Just add water: How scientists are using silicon to produce hydrogen on demand

Jan 22, 2013 by Charlotte Hsu
This is a close-up of spherical silicon nanoparticles about 10 nanometers in diameter. In Nano Letters, UB scientists report that these particles could form the basis of new technologies that generate hydrogen for portable power applications. Credit: Swihart Research Group, University at Buffalo

(Phys.org)—Super-small particles of silicon react with water to produce hydrogen almost instantaneously, according to University at Buffalo researchers.

In a series of experiments, the scientists created spherical about 10 in diameter. When combined with water, these particles reacted to form silicic acid (a nontoxic ) and —a potential source of energy for fuel cells.

The reaction didn't require any light, heat or electricity, and also created hydrogen about 150 times faster than similar reactions using silicon particles 100 nanometers wide, and 1,000 times faster than bulk silicon, according to the study.

The findings appeared online in on Jan. 14. The scientists were able to verify that the hydrogen they made was relatively pure by testing it successfully in a small fuel cell that powered a fan.

"When it comes to to produce hydrogen, nanosized silicon may be better than more obvious choices that people have studied for a while, such as aluminum," said researcher Mark T. Swihart, UB professor of chemical and and director of the university's Strategic Strength in Integrated Nanostructured Systems.

Credit: Swihart Research Group, University at Buffalo

"With further development, this technology could form the basis of a 'just add water' approach to generating hydrogen on demand," said researcher Paras Prasad, executive director of UB's Institute for Lasers, Photonics and (ILPB) and a SUNY Distinguished Professor in UB's Departments of Chemistry, Physics, Electrical Engineering and Medicine. "The most practical application would be for portable energy sources."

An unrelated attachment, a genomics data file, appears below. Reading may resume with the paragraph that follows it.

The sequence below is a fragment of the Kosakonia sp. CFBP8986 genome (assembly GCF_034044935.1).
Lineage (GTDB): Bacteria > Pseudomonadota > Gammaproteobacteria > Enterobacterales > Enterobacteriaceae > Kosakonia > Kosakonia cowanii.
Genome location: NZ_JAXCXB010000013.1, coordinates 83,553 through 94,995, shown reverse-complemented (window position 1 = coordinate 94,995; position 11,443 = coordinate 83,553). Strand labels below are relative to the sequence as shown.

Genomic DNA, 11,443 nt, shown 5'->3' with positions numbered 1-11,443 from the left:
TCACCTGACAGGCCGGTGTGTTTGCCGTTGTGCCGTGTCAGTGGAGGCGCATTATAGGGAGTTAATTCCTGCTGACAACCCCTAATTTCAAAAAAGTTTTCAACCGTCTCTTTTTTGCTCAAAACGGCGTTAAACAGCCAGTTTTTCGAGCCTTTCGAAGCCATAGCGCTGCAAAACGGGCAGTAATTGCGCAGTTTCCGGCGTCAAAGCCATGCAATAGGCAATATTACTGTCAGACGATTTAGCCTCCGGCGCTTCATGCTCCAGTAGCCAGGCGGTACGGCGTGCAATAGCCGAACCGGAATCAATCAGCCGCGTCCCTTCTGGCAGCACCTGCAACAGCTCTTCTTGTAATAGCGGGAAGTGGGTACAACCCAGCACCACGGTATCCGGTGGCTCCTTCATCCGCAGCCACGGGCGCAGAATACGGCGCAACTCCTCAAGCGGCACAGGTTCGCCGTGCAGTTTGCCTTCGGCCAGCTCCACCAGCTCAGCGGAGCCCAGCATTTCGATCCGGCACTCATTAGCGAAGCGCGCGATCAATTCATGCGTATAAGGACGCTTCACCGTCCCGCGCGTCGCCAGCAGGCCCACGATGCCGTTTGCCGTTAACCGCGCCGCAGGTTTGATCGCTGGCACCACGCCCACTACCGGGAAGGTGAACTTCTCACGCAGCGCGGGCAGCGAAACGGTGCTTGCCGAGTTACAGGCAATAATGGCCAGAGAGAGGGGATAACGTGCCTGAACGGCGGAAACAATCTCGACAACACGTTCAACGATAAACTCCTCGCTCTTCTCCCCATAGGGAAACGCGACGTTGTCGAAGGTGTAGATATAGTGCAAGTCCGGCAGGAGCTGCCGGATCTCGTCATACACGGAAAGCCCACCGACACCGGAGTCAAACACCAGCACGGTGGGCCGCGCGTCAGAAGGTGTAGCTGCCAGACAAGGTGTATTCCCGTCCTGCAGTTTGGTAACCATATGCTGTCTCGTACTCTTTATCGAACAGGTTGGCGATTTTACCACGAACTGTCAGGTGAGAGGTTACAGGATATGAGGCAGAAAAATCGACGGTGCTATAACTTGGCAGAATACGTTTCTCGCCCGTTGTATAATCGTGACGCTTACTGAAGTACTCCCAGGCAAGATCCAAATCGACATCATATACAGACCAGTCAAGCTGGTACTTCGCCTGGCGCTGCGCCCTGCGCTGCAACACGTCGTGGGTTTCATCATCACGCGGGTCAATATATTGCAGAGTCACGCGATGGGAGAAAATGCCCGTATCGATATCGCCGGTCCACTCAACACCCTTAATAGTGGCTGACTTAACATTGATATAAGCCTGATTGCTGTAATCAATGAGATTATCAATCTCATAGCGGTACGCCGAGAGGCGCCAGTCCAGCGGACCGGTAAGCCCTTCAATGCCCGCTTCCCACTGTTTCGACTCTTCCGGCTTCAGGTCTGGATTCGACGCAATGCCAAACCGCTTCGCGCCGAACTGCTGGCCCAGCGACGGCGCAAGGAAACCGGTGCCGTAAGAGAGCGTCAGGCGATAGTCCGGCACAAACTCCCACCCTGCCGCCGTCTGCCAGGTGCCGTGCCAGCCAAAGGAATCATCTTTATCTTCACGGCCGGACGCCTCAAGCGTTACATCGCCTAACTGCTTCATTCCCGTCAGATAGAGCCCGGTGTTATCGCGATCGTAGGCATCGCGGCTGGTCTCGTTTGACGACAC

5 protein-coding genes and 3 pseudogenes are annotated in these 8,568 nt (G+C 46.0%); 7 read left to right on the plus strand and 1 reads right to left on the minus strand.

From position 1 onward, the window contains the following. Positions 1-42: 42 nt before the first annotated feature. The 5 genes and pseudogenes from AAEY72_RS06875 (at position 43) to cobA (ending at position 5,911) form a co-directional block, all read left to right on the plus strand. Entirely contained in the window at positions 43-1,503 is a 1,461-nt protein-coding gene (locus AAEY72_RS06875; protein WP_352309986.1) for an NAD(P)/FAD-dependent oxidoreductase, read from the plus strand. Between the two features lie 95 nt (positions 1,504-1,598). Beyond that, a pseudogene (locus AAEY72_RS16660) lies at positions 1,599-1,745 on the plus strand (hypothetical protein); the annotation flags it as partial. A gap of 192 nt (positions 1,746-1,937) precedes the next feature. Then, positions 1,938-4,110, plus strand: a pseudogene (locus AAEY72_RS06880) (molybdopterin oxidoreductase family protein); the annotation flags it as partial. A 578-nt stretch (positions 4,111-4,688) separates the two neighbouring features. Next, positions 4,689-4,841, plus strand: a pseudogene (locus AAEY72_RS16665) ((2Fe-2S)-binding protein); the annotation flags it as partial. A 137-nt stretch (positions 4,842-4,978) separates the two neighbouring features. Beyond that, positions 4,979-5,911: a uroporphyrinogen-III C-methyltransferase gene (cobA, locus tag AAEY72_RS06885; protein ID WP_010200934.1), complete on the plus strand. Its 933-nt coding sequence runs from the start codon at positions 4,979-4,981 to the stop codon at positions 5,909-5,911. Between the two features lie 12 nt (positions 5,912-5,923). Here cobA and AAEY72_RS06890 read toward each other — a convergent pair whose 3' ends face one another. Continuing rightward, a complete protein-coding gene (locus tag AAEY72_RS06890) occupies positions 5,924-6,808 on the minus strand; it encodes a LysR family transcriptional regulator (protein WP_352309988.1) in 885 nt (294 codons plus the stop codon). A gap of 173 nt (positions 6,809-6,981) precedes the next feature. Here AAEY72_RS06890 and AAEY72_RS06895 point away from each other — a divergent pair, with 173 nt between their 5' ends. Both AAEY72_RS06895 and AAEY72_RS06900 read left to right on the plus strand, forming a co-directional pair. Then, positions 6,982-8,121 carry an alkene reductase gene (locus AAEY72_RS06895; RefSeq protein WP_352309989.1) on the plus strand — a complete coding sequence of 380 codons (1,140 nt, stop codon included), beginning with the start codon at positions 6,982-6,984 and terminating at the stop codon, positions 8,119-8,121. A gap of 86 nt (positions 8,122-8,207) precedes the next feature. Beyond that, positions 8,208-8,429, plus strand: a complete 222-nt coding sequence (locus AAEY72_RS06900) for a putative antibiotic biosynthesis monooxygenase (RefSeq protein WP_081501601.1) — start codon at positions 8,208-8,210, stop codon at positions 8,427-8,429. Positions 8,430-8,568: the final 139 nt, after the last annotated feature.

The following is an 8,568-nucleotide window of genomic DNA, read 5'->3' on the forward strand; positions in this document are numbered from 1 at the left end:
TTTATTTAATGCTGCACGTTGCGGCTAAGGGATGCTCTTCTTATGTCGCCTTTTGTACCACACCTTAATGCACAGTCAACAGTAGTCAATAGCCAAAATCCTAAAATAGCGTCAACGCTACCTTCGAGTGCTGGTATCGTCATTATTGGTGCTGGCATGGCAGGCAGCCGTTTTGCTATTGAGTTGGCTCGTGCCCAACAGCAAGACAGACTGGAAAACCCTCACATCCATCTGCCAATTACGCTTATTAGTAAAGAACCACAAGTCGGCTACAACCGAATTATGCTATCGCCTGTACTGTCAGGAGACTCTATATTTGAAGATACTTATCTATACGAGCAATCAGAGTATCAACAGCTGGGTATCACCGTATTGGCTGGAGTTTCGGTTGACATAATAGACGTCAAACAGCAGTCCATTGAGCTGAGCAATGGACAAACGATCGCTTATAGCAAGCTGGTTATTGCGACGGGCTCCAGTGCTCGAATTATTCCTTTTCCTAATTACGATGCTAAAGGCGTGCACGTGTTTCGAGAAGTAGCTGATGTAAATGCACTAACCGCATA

Swihart and Prasad led the study, which was completed by UB scientists, some of whom have affiliations with Nanjing University in China or Korea University in South Korea. Folarin Erogbogbo, a research assistant professor in UB's ILPB and a UB PhD graduate, was first author.

The speed at which the 10-nanometer particles reacted with water surprised the researchers. In under a minute, these particles yielded more hydrogen than the 100-nanometer particles yielded in about 45 minutes. The maximum reaction rate for the 10-nanometer particles was about 150 times as fast.

This transmission electron microscopy image shows spherical silicon nanoparticles about 10 nanometers in diameter. These particles, created in a UB lab, react with water to quickly produce hydrogen, according to new UB research. Additional images of the particles are available at http://www.buffalo.edu/news/releases/2013/01/017.html. Credit: Swihart Research Group, University at Buffalo

Swihart said the discrepancy is due to geometry. As they react, the larger particles form nonspherical structures whose surfaces react with water less readily and less uniformly than the surfaces of the smaller, spherical particles, he said.

Though it takes significant energy and resources to produce the super-small silicon balls, the could help power portable devices in situations where water is available and portability is more important than low cost. Military operations and camping trips are two examples of such scenarios.